Imagine your grandpa as a young man — not some hypothetical guy, but your actual cigar-smoking, belching, church-going grandpa — making the stuff that killed 80,000 people and ended World War II.

    The Hanford site in southeastern Washington is a page out of the old do-it-yourself engineering magazine Popular Mechanics — maybe an imaginary special 1964 supplement devoted to backyard nuclear reactors. Most vibrantly at the preserved 1940s-era B Reactor, what comes through is an impression of ordinary pipefitters, electricians, civil engineers and an occasional physicist creating craftsman-like solutions to problems as they encountered them for the first time ever. They were normal blue-collar workers making history.

    Even Enrico Fermi, the 1938 Nobel Prize winner who oversaw key aspects of Hanford’s Manhattan Project, comes off not as a lofty genius or madman, but as a pragmatic technician doing his job — fueling a weapon to defeat military dictators intent on world domination. One of the U.S. Department of Energy’s charmingly geeky site interpreters points out three glass-faced gauges in B Reactor’s retro control room. Using only a slide rule, Fermi was able to tell by their readings that deep within the reactor’s workings a sensor was misplaced by an inch. Guiding a workman via primitive intercom, Fermi nudged it into precisely the correct location.

    All this transpired in an era almost untranslatably long ago in terms of technology. For example, some readers will wonder what a “slide rule” was — a mechanical non-binary calculator. All these men — and one lone woman — were applying fundamentally 19th century skills to the task of converting uranium into miniscule amounts of plutonium in the B Reactor.

    After a shockingly toxic refining process, this plutonium was used in the “The Gadget” and Fat Man bombs — the first and third nuclear detonations. Fat Man was dropped on Nagasaki, Japan, on Aug. 9, 1945. “The Gadget” was set off at the Trinity site in New Mexico about a month earlier. (I used to have a neat piece of fused nuclear glass from Trinity until my dad decided it might be dangerous. This seemed overly protective until I learned Fermi himself died of stomach cancer at age 53, one of many nuclear warriors to die in a similar manner.)

    B Reactor sits in the midst of sagebrush and broken pavement in the 640-square-mile Hanford site, which is itself smack-dab in the center of nowhere — or so it seemed when an Army colonel selected it in 1943 for America’s most ultra-top secret project. It’s still not a simple place to visit. When more people do, it’s easy to imagine the kinds of exaggerated prose that will result: a grotesque tombstone in the desert, a ghost-infested abandoned warehouse, a Twilight Zone portal into a dark and inverted reality. Some will discern a hulking graphite cube used by men to tease into existence a substance that any sane god would have taken better pains to hide from his unreliable children.

    What you actually see close-up, though, when wandering around B Reactor is a profoundly unforgettable artifact of mid-century America — both good and bad. On the positive side, these largely forgotten people were absolute artists at their individually small jobs. Wires aren’t merely attached to terminals. They are tapered around them with obsessive perfectionism.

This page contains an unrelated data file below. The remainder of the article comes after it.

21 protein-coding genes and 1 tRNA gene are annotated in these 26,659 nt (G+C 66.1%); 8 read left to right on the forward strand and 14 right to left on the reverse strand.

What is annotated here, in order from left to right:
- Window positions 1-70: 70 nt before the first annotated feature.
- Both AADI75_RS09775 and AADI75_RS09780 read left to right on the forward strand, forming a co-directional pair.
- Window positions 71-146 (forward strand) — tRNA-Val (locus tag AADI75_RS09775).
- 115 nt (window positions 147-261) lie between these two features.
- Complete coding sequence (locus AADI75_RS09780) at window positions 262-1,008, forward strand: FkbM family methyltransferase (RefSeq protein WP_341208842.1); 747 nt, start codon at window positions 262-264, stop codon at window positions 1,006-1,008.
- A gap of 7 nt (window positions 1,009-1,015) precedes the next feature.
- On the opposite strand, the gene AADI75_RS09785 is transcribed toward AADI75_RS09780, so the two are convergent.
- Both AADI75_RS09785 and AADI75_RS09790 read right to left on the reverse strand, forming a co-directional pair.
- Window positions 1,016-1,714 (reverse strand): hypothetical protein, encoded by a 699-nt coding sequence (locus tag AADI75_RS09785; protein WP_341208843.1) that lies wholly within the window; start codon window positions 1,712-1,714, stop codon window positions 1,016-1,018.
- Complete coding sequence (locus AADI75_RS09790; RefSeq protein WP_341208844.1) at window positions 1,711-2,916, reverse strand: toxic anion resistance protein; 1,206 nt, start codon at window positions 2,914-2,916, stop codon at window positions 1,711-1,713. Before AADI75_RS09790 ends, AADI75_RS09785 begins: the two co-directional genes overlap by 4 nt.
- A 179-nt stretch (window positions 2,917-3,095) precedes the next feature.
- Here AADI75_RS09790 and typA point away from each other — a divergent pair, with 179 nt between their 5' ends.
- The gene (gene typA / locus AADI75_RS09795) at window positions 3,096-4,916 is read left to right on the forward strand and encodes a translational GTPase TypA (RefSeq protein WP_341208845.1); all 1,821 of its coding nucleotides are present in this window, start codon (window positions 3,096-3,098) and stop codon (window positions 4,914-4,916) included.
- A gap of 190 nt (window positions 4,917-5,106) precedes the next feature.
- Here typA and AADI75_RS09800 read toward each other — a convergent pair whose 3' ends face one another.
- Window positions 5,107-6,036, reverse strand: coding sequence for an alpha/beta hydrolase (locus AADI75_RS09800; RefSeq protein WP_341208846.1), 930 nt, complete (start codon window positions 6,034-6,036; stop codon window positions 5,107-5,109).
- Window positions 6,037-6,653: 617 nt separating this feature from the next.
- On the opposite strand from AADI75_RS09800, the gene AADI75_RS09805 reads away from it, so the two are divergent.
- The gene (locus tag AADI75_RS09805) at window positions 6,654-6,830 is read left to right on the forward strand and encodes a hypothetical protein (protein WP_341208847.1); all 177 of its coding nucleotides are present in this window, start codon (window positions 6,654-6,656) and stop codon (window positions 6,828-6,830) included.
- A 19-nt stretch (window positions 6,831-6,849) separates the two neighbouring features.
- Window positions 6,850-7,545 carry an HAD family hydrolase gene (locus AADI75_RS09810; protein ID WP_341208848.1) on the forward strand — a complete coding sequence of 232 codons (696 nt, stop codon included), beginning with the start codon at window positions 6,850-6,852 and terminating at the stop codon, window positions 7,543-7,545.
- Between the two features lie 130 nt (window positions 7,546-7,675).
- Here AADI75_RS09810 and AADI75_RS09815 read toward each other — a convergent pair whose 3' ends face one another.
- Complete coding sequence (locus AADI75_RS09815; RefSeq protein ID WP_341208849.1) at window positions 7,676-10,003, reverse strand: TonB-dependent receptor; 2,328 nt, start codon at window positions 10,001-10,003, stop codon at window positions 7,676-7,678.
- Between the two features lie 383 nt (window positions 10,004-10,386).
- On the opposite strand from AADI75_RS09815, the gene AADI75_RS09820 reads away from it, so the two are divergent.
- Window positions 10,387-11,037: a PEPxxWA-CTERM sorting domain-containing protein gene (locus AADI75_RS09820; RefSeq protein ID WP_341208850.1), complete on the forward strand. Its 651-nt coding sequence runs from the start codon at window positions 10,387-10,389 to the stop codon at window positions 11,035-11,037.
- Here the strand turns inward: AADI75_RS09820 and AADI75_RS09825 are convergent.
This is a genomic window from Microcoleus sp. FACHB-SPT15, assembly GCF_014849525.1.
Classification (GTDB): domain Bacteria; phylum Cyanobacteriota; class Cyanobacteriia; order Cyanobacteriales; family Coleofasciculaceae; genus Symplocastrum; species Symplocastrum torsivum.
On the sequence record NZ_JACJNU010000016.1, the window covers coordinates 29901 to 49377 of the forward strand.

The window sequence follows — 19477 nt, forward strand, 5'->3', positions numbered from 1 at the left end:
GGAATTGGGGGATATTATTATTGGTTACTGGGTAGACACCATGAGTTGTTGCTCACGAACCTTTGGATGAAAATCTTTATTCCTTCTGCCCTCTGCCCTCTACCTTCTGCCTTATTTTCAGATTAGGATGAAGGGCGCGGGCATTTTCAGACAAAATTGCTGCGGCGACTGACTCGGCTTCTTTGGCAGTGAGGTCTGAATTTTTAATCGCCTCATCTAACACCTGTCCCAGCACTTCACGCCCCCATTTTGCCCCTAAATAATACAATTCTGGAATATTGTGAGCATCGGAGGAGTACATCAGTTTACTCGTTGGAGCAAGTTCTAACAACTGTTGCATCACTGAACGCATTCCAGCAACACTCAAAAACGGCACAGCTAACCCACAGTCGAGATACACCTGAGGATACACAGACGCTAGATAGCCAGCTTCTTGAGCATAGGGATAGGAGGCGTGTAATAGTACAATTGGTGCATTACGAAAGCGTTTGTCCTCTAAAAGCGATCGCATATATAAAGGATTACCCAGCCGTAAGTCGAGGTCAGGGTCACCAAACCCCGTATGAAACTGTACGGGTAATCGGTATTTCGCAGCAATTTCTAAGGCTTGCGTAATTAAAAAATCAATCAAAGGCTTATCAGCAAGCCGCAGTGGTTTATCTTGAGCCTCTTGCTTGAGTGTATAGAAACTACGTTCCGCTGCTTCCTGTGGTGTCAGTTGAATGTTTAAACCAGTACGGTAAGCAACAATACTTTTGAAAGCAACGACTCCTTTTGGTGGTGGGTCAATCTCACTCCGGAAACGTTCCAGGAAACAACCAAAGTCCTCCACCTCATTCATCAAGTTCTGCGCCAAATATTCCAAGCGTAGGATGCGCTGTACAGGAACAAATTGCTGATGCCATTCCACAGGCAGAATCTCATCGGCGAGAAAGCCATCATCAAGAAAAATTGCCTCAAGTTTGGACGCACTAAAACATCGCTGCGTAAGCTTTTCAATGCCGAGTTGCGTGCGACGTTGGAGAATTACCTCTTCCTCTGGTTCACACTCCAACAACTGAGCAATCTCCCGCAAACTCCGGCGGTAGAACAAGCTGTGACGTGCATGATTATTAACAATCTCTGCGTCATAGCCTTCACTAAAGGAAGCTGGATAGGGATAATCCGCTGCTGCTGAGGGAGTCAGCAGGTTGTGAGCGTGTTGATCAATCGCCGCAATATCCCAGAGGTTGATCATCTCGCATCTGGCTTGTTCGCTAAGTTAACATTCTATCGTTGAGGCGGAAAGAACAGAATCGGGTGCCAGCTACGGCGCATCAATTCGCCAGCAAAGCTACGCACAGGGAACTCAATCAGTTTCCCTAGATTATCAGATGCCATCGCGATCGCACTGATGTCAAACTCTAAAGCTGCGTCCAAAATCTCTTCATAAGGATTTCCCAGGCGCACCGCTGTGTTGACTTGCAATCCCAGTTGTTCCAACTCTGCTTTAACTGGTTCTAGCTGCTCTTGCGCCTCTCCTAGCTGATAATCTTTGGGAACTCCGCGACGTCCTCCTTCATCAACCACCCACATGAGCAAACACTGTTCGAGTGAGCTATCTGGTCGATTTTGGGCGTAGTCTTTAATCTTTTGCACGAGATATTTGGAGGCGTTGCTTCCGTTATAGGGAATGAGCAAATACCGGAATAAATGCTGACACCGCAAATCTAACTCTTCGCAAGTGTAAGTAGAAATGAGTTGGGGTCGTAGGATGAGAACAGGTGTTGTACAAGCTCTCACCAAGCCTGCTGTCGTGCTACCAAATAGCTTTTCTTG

On the dark side, give a bunch of boys a nearly limitless budget and absolute secrecy, and what you get is a mess of monstrous proportions. An obvious but irresistible metaphor concerns the orchards that were cut down to keep evicted civilians from sneaking back to harvest the apples. More than half a century later, their geometrically arranged stumps survive in Hanford’s arid climate. Far-bulkier roots spread invisibly underground — just like much of the toxic waste lost in the plutonium-refining process.

    The real problem, according to the Environmental Protection Agency, isn’t escaped radioactive substances, but various chemicals utilized in the reactors and other facilities — especially hexavalent chromium or “chrome 6.” Added to Columbia River water to keep it from corroding the insides of machinery, this cancer-causing substance was made famous by Erin Brockovich’s legal crusade in Hinkley, Calif. At Hanford, vast quantities of chrome 6 and other poisons were stored underground in huge leak-prone thin-walled iron tanks. As I emphatically asked a Department of Energy speaker, “What were they thinking?”

    Hundreds of monitoring wells and sampling tubes track the movement of toxic plumes. Tests in the river’s gravel bottom find it there. EPA offers reassurances that it immediately dissipates to safe levels once it mixes in the river’s vast flow. Nor does EPA find anything to worry about inside Columbia fish. I’m partially reassured, but won’t be feeding my kid any bottom-feeding fish caught in the Hanford Reach.

    One elaborate new facility is devoted to pumping up Hanford’s groundwater, removing everything that shouldn’t be in it, and then pumping it back down. This process will continue most of our lives. Good luck to them, and to we who live downriver. Another vast plant will melt solid wastes into glass blocks for permanent storage. But it is stalled awaiting a determination about whether it will actually work safely as now designed. (See related editorial.) Once it is powered up, large areas of this facility will be off-limits to humans forever — everything must work perfectly for decades without hands-on intervention.

    I encouraged a reporter to write a book about all this. A great history of the space race is called “The Right Stuff.” My title for the Hanford story: “The Wrong Stuff.”

     Chinook Observer editor Matt Winters lives in Ilwaco with his wife and daughter. He visited Hanford earlier this summer.

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